“She whined” »« Not persons after all?

On the relationship between philosophy, science and morality

Massimo goes a few rounds with the ol’ science can whup philosophy story.

Oh my, I thought I was done for a while chastising skeptics like Sam Harris on the relationship between philosophy, science and morality, and I just found out that my friend Michael Shermer has incurred a similar (though not quite as egregious as Harris’) bit of questionable thinking. As I explained in my review of Harris’ book for Skeptic, one learns
precisely nothing about morality by reading The Moral Landscape. Indeed, one’s time on that topic is much better spent by leafing through Michael Sandel’s On Justice, for example.

I too reviewed Harris’s book, and I too thought it was way too dismissive of philosophy and way too short on argument as a result. I thought that as a non-philosopher, of course, while Massimo thinks it as a philosopher (and a biologist too!), but I’ve read a little moral philosophy here and there, and I found it a lot more enlightening than I found The Moral Landscape.

Shermer proceeds immediately by blaming the is/ought problem as the main culprit for scientists’ misguided concession to philosophers (even though I bet dollars to donuts that the overwhelming majority of scientists has never heard of the is/ought problem). Indeed, Michael claims that the problem is a fallacy (I take it he is using the term colloquially, since I don’t see that entry listed in the vast catalogue of fallacies that professional philosophers and logicians have accumulated.)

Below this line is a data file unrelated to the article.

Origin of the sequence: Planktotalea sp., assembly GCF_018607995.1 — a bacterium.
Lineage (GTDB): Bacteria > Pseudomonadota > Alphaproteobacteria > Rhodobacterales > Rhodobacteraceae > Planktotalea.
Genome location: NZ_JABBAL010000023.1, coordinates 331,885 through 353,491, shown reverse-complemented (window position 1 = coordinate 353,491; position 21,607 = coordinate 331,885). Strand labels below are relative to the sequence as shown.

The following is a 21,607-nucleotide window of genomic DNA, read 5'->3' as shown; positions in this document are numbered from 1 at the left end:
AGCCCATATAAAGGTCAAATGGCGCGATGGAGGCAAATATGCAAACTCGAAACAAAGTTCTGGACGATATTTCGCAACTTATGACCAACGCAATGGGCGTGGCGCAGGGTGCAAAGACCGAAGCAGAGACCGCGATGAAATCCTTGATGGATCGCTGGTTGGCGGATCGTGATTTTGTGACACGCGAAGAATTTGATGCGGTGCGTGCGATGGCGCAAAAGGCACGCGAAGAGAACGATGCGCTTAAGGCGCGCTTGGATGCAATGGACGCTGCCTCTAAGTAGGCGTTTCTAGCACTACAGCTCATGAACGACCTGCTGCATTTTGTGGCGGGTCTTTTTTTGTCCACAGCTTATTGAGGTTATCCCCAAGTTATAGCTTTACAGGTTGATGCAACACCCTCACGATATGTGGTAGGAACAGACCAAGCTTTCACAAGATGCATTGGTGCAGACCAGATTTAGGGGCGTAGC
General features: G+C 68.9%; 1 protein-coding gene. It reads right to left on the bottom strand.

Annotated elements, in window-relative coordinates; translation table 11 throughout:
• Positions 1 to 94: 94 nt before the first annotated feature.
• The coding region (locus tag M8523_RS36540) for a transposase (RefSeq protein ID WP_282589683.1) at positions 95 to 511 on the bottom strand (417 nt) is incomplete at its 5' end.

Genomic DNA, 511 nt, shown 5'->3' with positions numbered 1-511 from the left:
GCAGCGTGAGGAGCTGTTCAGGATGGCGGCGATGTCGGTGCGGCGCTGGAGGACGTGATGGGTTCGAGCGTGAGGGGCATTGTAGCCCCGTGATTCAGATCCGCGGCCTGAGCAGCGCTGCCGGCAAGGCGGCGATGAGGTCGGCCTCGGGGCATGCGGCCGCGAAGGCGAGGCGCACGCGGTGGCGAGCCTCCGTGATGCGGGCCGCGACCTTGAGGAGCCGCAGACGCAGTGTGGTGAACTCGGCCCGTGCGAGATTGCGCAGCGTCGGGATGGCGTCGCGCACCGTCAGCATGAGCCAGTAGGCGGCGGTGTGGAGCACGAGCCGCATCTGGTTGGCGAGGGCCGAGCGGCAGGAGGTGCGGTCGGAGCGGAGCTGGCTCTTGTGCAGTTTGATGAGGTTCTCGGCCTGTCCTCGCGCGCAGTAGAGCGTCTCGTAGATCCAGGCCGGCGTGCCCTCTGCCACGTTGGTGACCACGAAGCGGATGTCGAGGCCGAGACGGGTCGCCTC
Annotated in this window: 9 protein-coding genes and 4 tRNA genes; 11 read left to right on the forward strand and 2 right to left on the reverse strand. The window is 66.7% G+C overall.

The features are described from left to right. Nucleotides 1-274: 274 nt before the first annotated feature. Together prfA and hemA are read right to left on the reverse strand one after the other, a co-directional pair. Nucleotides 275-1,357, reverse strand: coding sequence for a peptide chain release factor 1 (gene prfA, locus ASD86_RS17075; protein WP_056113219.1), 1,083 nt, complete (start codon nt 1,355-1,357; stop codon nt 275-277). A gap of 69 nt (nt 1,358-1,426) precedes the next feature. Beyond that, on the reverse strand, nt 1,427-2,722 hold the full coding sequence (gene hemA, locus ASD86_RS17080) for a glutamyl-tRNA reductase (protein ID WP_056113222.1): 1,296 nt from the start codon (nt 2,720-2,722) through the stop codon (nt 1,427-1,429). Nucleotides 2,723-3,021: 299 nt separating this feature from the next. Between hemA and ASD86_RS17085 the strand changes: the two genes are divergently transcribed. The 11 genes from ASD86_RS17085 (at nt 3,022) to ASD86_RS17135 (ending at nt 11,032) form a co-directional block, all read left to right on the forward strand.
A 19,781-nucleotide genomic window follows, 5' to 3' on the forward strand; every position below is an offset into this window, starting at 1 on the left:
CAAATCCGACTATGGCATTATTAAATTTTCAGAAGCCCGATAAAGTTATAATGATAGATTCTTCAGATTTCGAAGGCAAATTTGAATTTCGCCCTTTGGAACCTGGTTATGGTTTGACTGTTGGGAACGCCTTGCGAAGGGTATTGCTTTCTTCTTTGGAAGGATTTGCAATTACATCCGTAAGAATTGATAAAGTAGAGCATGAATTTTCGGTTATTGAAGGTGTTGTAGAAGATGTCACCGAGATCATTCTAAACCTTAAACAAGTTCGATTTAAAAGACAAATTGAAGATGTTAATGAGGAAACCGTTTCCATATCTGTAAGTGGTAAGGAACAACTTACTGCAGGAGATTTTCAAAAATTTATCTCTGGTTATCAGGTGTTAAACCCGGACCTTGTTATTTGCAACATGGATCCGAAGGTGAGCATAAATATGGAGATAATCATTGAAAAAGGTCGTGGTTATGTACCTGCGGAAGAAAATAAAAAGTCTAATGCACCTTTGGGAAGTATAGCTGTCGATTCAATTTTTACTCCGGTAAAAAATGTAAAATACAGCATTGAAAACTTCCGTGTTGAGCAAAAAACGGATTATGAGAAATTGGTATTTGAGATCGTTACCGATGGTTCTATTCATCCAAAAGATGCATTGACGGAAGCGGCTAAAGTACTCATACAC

Why is the is/ought problem a fallacy, according to Shermer? Because “morals and values must be based on the way things are in order to establish the best conditions for human flourishing.” Let’s unpack (as philosophers are fond of saying) that loaded phrase. First off, there is a prescriptive claim (“must”) that is not actually argued for. Sounds like Michael is engaging in some a priori philosophizing of his own. Why exactly must we base morals and values on the way things are (as opposed to, say, they way we would like them to be)?

Second, “the way things are” has, of course, changed dramatically across centuries and cultures (science tells us this!). Which point in the space-time continuum are we going to pick as our reference to ground our scientific study of morality? We better not just assume that the our own current time and place represent the best of all possible worlds.

Third, “human flourishing” is a surprisingly slippery (and philosophically loaded!) concept, not at all easy to handle by straightforward quantitative analyses. (If you want an idea of the sort of complications I have in mind, take a look here and here.) And of course it should go without mention that the goal of increasing human flourishing is itself the result of a value choice that cannot possibly be grounded in empirical evidence. Nothing wrong with that, unless you insist on a scientistic take on the study of morality.

I think that’s a good sample for seeing why philosophy is useful for thinking about morality, and why just talking about the way things are isn’t adequate.

One more sample: